Pin Weaving Tutorial
Just had to share this with you all - this is way cool and if you are in need of some new placemats, well, here is a gorgeous way to make them... I brought this tutorial over from Tanna's Color Fiber Texture blog, which you must pop over to see. She has a cornucopia of projects and tutorials that you have to see for yourself... simply brilliant! I can see all kinds of uses for this technique but right now I just happen to be in serious need of some new placemats... now where did I put that fusible web?
Continuing the idea of working with 1/2" wide strips, I thought I'd talk about Pin Weaving!
What is Pin Weaving? It is pinning strips of fiber to some kind of support and then weaving. No fancy loom necessary! It is a great lesson for children.
This is a very portable project that can be worked on at any time. I take it to quilting when I don't feel like lugging my machine.
It takes just a little set up, and they you're good to go. For starters, you need a board. What I used was a scrap piece of foam core, about 12" x 18" in size. I say scrap because I am an artist (see art blog here!) and have scraps of such stuff laying around. Your board can be any size; mine has made a series of placemats. You can get foam core board at any craft store like Michael's or Joann. Onto the board I stuck rolled cork to one side. You find that with the contact and shelf paper at places like Target. After the cork was stuck on, I layered one layer of batting over the cork and secured with packing tape on the back. Functional does not need to be lovely.
For each project, in my case a place mat, I layered the backing, batting, iron on interfacing sticky side up on the board. If you don't know your backing or are out of batting, just layer the interfacing sticky side up and you can add the others when finished.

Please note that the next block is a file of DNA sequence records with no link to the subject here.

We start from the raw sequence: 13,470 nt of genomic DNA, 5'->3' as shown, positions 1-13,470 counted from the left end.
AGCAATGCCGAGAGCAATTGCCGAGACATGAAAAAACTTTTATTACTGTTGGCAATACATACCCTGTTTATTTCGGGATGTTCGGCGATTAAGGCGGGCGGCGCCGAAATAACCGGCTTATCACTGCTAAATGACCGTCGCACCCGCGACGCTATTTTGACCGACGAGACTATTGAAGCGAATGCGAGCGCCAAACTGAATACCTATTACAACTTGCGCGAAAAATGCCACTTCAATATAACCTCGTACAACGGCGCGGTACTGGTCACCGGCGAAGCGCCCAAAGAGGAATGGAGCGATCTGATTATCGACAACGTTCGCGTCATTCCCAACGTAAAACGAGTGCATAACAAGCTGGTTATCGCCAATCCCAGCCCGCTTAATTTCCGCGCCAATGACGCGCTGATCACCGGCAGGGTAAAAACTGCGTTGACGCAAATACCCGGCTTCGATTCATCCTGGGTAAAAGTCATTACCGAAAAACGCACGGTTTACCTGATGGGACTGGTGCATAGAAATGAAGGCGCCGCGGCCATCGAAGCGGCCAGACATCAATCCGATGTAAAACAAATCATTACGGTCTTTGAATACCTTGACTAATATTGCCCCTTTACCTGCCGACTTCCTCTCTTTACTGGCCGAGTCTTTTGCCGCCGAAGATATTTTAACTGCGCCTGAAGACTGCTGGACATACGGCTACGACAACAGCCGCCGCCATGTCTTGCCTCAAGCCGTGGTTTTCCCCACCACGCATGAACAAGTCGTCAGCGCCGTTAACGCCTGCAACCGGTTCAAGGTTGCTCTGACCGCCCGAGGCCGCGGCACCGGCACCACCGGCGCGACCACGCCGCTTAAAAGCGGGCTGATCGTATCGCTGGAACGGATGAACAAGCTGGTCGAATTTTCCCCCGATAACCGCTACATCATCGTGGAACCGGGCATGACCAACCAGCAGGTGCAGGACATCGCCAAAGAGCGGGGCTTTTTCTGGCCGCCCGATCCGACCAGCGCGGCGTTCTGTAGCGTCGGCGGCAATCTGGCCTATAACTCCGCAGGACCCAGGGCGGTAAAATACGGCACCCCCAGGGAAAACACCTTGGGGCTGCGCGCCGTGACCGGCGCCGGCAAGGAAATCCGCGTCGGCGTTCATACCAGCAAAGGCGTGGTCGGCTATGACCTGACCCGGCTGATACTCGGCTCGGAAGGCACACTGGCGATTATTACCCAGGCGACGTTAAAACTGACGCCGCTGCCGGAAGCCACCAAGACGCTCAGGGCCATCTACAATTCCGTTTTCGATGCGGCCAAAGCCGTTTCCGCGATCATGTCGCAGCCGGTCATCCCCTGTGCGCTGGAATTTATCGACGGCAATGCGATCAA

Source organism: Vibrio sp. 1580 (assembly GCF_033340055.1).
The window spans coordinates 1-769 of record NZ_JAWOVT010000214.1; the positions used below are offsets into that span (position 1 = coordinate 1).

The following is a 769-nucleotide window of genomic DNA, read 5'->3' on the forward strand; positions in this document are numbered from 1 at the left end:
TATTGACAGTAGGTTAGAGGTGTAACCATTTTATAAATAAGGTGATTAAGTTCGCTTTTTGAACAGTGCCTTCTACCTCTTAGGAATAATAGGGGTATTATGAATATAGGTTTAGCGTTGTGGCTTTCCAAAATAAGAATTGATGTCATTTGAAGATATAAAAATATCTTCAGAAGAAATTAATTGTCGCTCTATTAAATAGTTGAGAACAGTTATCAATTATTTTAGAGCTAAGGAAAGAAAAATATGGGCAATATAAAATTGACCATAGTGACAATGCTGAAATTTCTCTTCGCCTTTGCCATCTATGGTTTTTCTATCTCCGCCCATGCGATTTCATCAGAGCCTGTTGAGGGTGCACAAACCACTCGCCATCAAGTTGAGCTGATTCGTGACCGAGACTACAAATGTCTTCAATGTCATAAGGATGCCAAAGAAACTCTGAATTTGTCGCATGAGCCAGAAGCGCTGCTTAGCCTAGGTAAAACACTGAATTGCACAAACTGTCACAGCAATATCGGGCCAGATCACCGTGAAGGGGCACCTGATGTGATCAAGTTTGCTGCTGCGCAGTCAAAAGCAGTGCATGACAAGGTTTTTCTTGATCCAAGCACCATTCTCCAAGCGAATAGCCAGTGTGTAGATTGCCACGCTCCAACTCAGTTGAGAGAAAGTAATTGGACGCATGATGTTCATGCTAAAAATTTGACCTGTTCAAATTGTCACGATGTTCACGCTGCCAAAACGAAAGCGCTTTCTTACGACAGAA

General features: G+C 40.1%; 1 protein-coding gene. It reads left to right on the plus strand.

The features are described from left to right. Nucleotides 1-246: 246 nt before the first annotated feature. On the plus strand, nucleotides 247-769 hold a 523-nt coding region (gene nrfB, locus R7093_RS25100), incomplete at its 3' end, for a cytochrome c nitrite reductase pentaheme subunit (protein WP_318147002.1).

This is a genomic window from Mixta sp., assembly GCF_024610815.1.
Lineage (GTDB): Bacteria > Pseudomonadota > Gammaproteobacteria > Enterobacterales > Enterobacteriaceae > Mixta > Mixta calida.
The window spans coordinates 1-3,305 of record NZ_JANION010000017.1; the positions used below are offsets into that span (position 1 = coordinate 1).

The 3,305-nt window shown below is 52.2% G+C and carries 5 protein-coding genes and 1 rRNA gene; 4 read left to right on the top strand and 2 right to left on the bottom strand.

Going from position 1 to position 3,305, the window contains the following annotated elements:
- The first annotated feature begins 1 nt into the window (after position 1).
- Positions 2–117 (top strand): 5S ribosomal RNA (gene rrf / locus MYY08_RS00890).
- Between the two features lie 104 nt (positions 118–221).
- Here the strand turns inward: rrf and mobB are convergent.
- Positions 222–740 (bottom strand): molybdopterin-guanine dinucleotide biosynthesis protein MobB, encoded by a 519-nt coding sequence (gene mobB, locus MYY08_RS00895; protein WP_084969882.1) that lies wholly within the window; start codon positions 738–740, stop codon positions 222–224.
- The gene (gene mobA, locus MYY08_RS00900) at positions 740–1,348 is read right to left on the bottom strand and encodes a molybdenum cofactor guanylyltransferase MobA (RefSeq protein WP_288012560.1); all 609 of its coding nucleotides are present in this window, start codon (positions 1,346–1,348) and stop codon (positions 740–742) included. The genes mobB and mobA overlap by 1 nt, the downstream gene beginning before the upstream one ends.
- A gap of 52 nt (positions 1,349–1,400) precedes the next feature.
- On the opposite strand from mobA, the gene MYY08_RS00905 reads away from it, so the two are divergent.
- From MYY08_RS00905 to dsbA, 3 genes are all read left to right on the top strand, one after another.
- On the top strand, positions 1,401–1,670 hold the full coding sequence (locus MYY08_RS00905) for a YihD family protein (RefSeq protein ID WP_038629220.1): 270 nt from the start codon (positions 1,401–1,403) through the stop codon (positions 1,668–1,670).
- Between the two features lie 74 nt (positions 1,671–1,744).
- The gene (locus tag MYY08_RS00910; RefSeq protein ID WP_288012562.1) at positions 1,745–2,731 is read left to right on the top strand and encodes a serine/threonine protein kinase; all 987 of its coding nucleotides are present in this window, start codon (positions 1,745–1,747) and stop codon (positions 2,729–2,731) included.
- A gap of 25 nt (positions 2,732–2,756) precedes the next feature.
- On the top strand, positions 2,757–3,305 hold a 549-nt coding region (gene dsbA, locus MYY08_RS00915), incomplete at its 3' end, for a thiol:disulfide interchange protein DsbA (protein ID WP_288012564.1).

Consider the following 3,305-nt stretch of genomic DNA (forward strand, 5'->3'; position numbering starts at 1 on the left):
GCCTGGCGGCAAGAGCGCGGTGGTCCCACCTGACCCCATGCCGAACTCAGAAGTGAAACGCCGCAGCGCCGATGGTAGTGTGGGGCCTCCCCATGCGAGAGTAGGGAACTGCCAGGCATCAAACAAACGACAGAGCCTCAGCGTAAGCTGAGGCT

Next take the strips and begin pinning them to the board, starting in the center. This seems to hold the layers together quite nicely. For pins, use thumb tacks. Most of these strips are the cut pieces off a width of fabric to straighten the edge. You will notice the strips are not perfectly 1/2" the full length. That is part of the beauty of these - they are not perfect!
Here are the longer strips all finished. Notice there are thumb tacks at each end. The strips are slightly taught so weaving is possible.
Begin weaving. The first strip can start either over or under; doesn't matter. When finished, slide to the left and secure with thumb tacks on each end.
The over/under of the first strip didn't matter, but all the remainder do! Since the 1st strip was started over, this next one is started under. It is easier to weave the strips a few inches away from the previous strip and then move it over before securing it.
Soon you have this:
I find it meditative to do while in a group talking. I haven't tried it in front of the TV, but someone can leave a comment about that.
When the weaving is all completed, lay a piece of tulle (fine netting) over the piece and quilt. The netting keeps all the little loose ends and strips from catching under the quilting foot. Add binding and it's done! It's just enough quilting to hold the layers together. And they wash well with the tulle on them also; kind of a necessity with placemats...